Cryptographic hashes further increase blockchain security. Cryptographic hashes are complex algorithms that use the details of all previous transactions in the existing blockchain before adding the next block to generate a unique hash value. That hash value ensures the authenticity of each transaction before it is added to the block. The smallest change to the blockchain, even a single digit/value, results in a different hash value. A different hash value makes any form of manipulation immediately detectable.

Smart contracts and smart property are blockchain-enabled computer protocols that verify, facilitate, monitor, and enforce the negotiation and performance of a contract. The term “smart contract” was first introduced by Nick Szabo, a computer scientist and legal theorist, in 1994. An often-cited example for smart contracts is the purchase of music through Apple’s iTunes platform. A computer code ensures that the “purchaser” can only listen to the music file on a limited number of Apple devices.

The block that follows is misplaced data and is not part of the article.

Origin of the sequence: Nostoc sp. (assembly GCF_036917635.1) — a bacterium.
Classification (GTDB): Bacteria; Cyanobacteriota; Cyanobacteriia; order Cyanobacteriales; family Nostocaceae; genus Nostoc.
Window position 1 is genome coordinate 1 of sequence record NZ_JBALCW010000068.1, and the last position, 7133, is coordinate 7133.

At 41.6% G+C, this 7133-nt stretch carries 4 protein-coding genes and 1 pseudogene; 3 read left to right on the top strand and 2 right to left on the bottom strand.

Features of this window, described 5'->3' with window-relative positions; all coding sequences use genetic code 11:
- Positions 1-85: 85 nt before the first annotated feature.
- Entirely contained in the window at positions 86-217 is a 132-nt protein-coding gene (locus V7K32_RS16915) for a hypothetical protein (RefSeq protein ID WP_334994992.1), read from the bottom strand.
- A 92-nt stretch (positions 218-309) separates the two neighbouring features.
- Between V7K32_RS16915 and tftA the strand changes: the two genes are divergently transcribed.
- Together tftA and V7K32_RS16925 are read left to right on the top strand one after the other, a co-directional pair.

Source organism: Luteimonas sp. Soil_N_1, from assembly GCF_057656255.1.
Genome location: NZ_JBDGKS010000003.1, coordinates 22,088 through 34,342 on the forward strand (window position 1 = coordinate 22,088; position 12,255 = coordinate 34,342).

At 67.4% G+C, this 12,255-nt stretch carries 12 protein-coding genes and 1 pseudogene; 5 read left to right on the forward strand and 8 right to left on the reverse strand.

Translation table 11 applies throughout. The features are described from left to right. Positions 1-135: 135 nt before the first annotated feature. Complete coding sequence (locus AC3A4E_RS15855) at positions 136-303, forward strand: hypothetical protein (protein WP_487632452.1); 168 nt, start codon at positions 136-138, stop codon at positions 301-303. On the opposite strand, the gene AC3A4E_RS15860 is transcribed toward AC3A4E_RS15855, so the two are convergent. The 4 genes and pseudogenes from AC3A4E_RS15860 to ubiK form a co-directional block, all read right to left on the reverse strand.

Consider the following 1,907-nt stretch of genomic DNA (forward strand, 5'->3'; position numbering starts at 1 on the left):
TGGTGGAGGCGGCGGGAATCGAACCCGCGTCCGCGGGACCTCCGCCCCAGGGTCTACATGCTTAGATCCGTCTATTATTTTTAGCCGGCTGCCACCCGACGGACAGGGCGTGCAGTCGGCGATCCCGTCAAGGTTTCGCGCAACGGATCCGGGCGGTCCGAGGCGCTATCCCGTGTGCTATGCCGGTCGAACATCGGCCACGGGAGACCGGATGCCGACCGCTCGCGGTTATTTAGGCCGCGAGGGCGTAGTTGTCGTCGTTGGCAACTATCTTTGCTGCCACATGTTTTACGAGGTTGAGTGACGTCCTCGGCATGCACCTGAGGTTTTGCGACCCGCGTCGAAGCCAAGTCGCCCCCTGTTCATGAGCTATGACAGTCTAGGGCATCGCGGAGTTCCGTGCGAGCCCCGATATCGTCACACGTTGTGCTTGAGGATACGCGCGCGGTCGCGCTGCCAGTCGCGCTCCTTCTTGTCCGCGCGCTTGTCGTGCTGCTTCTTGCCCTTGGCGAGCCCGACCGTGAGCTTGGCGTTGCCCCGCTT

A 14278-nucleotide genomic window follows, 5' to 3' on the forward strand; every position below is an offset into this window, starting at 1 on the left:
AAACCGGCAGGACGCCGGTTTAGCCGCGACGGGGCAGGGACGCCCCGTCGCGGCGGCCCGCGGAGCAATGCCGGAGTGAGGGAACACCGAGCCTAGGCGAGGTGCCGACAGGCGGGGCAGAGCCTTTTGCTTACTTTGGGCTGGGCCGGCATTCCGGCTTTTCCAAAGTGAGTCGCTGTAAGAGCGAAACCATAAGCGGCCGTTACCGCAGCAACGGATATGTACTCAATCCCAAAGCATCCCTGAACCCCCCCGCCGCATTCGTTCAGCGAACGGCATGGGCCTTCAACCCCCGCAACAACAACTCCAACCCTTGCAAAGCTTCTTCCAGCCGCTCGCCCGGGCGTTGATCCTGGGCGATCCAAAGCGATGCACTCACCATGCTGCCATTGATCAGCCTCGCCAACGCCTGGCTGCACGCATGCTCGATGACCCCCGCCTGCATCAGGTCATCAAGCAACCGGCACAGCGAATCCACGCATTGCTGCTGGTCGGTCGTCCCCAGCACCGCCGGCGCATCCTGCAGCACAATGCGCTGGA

More complex smart contract arrangements in which several parties are involved require a verifiable and unhackable system provided by blockchain technology. Through blockchain technology, smart contracting often makes legal contracting unnecessary as smart contracts often emulate the logic of legal contract clauses. Ethereum, the leading platform for smart contracting, describes smart contracting in this context as follows:

Ethereum is a decentralized platform that runs smart contracts: applications that run exactly as programmed without any possibility of downtime, censorship, fraud or third party interference. These apps run on a custom built blockchain, an enormously powerful shared global infrastructure that can move value around and represent the ownership of property. This enables developers to create markets, store registries of debts or promises, move funds in accordance with instructions given long in the past (like a will or a futures contract) and many other things that have not been invented yet, all without a middle man or counterparty risk.